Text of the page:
Make no mistake, I’m not the most health conscious person around when it comes to food. I eat what I like and tend to avoid what I don’t.
But with obesity affecting more people than ever before, especially children, there are fewer and fewer reasons left to justify bad diets.
Sadly, even the most prudent of food shoppers will struggle to feed themselves and others on a budget. It’s a well-known fact that junk food costs less because it’s cheaper to produce.
Worse still, it’s that time of year where you have to pre-order a turkey just to avoid disappointment and selection boxes are stacked to high heavens.
I did cookery as part of my Transition Year programme, which was a new but enjoyable experience. If I ever felt like picking it up again, I would certainly be wary of the ‘experts’.
A traditional cookbook packed with recipes could consume a whole day if you weren’t careful, given the sheer size of some of them.
I remember when Jamie Oliver awkwardly tried to trade a can of Coke with a schoolboy for a healthy food voucher – the same Jamie Oliver who paraded festive treats on behalf of Sainsburys.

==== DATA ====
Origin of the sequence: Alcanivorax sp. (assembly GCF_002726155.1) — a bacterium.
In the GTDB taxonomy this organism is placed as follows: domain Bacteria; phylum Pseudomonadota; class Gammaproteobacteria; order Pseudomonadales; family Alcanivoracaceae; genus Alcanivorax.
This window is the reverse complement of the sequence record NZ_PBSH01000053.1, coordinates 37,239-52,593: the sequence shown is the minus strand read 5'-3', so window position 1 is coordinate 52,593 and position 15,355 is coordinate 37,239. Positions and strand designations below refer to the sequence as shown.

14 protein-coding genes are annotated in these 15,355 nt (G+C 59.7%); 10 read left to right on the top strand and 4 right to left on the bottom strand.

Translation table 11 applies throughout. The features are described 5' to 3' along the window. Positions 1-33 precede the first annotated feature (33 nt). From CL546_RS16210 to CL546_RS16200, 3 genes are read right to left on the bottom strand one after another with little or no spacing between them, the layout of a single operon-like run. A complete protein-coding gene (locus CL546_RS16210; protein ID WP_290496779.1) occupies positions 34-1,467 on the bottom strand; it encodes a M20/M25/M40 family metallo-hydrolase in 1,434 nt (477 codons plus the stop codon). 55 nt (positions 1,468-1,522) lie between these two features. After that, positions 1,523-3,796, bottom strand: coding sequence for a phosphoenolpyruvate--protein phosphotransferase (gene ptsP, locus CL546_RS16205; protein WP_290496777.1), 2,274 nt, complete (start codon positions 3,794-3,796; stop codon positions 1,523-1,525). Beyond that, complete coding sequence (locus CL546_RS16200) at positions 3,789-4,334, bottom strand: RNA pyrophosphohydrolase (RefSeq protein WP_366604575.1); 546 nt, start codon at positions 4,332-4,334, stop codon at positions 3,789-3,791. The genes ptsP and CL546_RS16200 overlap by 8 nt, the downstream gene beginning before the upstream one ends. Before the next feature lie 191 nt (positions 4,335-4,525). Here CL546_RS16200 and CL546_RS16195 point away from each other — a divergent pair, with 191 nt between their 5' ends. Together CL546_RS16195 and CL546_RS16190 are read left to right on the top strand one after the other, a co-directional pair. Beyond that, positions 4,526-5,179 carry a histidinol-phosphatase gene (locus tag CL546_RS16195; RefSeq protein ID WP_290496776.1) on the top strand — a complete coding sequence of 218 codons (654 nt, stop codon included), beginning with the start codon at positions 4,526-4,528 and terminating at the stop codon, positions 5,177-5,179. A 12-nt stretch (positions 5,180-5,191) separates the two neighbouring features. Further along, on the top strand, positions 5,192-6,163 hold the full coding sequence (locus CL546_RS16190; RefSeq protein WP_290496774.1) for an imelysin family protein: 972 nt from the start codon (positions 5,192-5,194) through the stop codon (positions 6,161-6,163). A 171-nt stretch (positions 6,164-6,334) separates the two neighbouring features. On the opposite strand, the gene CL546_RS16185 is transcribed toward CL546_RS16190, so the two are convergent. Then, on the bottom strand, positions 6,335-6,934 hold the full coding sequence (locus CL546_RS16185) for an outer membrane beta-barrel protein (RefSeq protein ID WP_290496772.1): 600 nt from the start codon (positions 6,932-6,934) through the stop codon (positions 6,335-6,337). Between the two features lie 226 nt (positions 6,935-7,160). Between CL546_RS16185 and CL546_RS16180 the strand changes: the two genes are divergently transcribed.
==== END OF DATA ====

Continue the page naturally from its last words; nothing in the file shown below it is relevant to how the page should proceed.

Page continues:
Gordon Ramsay’s foul-mouthed vision of culinary perfection could drive even the cold-blooded Vince McMahon character to tears.
Rachel Allen’s signature range at O’Briens caught my attention at the time of its launch but I cannot for the life of me describe what a ‘Croque Monsieur Provencal’ sandwich is.
The new kid on the block – Donal ‘Kitchen Hero’ Skehan could be the answer to my problems. However, just like the other celebrity chefs, he makes a living out of his talent and has made wise investments in cooking equipment and work stations. How can full-time college students like me possibly compete?
Speaking of competing, the biggest culprit of food snobbery is without doubt, MasterChef. Normally, I would lap up a spot of competition, but it is most depressing and counter-productive to have a TV show put a plethora of hopeful cooks against each other and have their efforts judged one by one. You could easily have a World Cup of MasterChefs given how many versions there are.
As mentioned before, I’m not the healthiest eater in the world, but I’m just grateful to have food at all. I don’t want to take the moral high ground per se, but when I bother to take up my fair share of cooking responsibilities, I aim to serve safe food and keep people happy. I wouldn’t be here if that wasn’t the case in my family.
Featured image by epSos.de on Flickr